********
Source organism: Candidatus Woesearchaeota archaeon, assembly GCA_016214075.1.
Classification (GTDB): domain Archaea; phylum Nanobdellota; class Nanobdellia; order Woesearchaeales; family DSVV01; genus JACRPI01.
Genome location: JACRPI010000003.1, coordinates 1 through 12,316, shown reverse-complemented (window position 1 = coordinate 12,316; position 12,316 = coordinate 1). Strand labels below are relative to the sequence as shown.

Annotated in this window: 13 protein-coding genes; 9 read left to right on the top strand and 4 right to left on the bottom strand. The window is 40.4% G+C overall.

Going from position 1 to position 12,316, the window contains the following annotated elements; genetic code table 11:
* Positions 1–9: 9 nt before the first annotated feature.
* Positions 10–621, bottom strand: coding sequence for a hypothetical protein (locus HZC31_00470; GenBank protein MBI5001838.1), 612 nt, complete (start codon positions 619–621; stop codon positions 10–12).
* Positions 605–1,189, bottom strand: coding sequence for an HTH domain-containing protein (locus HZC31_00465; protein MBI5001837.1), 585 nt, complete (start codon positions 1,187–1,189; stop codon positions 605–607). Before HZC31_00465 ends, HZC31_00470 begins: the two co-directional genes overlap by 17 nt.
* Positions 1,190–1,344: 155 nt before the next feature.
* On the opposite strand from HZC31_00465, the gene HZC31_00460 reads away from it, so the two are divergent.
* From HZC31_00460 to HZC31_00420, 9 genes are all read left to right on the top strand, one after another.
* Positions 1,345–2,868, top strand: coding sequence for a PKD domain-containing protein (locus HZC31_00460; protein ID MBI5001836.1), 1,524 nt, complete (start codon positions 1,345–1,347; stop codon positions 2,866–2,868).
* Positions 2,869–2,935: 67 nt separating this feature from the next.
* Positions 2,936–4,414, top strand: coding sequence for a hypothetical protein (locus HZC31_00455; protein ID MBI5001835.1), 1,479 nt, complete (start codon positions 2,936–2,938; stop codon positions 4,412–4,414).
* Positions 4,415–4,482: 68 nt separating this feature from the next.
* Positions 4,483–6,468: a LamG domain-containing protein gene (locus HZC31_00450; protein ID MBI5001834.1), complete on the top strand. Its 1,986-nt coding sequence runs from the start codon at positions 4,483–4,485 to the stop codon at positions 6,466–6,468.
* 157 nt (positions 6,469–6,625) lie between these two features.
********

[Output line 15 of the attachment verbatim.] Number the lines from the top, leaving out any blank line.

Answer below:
* Positions 4,415–4,482: 68 nt separating this feature from the next.